Featured Research

from universities, journals, and other organizations

Circumcision Rates Lower In States Where Medicaid Does Not Cover Procedure

Date:
January 28, 2009
Source:
University of California - Los Angeles
Summary:
Hospitals in states where Medicaid does not pay for routine male circumcision are only about half as likely to perform the procedure, and this disparity could lead to an increased risk of HIV infection among lower-income children later in life.

Hospitals in states where Medicaid does not pay for routine male circumcision are only about half as likely to perform the procedure, and this disparity could lead to an increased risk of HIV infection among lower-income children later in life, according to a UCLA AIDS Institute study.

Related Articles


Researchers found that at hospitals in the 16 states where the procedure is not covered, circumcision rates were 24 percentage points lower than at hospitals in other states, with lower rates particularly prevalent among Hispanics. The mean male circumcision rate for all states was 55.9 percent.

The findings are important because they document the effect of state Medicaid reimbursement policies on the medical services that are actually delivered, said the study's lead author, Arleen A. Leibowitz, a professor of public policy and a researcher with both the UCLA Center for HIV Identification, Prevention and Treatment Services and the UCLA AIDS Institute. These services include male circumcision, which has been shown to lead to substantial health benefits in later life.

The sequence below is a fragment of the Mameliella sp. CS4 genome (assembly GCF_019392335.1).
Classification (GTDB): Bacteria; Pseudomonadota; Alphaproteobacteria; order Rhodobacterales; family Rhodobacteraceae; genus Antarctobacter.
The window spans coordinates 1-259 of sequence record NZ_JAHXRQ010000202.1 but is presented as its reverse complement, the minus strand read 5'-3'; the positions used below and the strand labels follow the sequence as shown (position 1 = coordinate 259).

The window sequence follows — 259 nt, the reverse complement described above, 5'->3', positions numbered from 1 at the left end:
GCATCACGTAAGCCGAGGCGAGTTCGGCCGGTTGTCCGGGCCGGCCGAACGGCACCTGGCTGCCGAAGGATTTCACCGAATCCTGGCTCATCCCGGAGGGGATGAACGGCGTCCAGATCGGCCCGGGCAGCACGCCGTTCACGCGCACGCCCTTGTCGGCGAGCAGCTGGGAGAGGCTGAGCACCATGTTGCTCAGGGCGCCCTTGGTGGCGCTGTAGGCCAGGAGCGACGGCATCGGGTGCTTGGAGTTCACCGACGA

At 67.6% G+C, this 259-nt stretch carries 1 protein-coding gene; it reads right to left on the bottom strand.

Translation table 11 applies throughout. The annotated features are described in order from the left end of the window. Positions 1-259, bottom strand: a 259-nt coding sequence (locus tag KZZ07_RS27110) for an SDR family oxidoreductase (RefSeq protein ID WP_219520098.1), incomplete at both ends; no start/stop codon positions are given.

"Since children whose childbirth expenses are paid for by Medicaid are, by definition, lower income, the Medicaid policy in 16 states of not reimbursing for male circumcision is generating future disparities in health between children born to rich and poor families," Leibowitz said.

In 1999, the American Academy of Pediatrics (AAP) stated that the medical benefits of male circumcision were not enough for the group to recommend that the procedure be made routine at all hospitals. As a result, some states began withdrawing Medicaid coverage for circumcision.

But recent clinical trials in South Africa, Kenya and Uganda have revealed that male circumcision can reduce a man's risk of becoming infected with HIV from a female partner by 55 to 76 percent. In June 2007, the AAP began reviewing its stance on the procedure.

The UCLA researchers relied on data from the 2004 Nationwide Inpatient Sample (NIS), collected as part of the Healthcare Cost and Utilization Project of the federal Agency for Healthcare Research and Quality. They studied information on about 417,000 routine discharges of newborn males from 683 U.S. hospitals.

In addition to the overall lower circumcision rates, the researchers found that the more Hispanics a hospital served, the fewer circumcisions the hospital performed. For Hispanic parents, the circumcision decision was about more than simply cost, since male Hispanic infants were unlikely to receive the procedure even in states in which it was fully covered by Medicaid.

The 16 states without Medicaid coverage for male circumcision are California, Oregon, North Dakota, Mississippi, Nevada, Washington, Missouri, Arizona, North Carolina, Montana, Utah, Florida, Maine, Louisiana, Idaho and Minnesota.

The study authors estimate that if all states' Medicaid plans paid for male circumcision, the national rates for the procedure would increase to 62.6 percent. If all states dropped the coverage, the rate would fall to about 38.5 percent.

"State Medicaid plans that attempt to reduce costs in the short run by not covering the cost of infant male circumcision may be generating higher health care costs for HIV/AIDS and other sexually transmitted infections in the future," Leibowitz said.

Study co-authors were Katherine Desmond, M.S., and Thomas Belin, Ph.D, both with UCLA.